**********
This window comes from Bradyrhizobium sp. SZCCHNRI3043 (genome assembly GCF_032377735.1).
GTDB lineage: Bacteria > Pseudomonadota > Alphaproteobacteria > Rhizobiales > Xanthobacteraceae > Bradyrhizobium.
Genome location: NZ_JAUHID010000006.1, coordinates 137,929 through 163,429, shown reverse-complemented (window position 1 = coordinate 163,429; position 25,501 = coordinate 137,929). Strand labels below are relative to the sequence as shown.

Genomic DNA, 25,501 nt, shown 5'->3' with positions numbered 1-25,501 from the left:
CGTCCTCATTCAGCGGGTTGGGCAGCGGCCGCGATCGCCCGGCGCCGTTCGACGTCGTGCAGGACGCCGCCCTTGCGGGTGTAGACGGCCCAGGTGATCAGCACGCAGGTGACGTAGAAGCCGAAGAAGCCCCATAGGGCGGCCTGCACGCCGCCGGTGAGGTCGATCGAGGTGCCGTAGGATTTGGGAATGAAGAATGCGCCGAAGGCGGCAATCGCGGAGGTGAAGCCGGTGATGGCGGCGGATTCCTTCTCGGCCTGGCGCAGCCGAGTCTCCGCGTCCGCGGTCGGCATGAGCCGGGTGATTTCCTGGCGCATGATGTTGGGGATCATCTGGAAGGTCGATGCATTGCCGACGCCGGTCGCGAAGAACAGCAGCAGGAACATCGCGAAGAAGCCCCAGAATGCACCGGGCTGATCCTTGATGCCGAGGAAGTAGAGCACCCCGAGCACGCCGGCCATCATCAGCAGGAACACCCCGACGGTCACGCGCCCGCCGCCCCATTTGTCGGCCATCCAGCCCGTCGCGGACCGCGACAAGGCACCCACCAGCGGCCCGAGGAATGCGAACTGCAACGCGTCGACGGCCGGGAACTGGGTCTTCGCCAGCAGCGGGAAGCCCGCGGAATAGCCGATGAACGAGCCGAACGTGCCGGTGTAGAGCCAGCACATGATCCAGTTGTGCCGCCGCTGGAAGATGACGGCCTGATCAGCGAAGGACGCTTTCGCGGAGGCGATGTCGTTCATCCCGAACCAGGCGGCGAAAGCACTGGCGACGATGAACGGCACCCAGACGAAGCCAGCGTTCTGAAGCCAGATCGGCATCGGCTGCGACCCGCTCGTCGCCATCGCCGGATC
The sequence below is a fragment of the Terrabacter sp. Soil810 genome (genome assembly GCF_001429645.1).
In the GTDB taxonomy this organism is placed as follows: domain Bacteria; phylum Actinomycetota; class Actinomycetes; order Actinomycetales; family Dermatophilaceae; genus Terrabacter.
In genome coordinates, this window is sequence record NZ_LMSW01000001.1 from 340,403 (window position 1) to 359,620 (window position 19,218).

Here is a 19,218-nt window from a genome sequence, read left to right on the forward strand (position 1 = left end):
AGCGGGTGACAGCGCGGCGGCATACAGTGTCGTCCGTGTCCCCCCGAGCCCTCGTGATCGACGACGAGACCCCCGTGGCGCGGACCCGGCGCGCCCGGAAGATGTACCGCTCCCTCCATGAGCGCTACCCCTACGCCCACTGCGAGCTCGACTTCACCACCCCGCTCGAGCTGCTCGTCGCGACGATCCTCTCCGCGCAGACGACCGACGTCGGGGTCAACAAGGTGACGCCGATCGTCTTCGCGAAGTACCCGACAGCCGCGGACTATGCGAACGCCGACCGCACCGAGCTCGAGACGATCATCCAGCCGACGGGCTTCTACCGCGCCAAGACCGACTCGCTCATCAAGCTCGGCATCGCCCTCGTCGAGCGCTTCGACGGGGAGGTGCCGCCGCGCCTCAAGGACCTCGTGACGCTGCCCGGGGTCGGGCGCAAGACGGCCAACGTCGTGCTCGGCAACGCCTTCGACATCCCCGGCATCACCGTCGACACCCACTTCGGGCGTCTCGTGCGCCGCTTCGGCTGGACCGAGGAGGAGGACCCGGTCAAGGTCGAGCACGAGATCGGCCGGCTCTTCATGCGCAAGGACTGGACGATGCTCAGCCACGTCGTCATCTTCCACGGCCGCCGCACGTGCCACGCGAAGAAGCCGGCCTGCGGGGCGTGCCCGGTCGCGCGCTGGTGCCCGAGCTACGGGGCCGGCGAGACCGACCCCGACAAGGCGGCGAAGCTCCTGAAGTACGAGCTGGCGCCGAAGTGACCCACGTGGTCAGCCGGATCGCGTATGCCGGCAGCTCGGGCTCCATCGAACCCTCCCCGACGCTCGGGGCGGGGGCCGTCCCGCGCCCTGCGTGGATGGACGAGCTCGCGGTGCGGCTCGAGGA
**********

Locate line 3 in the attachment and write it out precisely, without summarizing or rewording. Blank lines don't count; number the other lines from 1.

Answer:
Genome location: NZ_JAUHID010000006.1, coordinates 137,929 through 163,429, shown reverse-complemented (window position 1 = coordinate 163,429; position 25,501 = coordinate 137,929). Strand labels below are relative to the sequence as shown.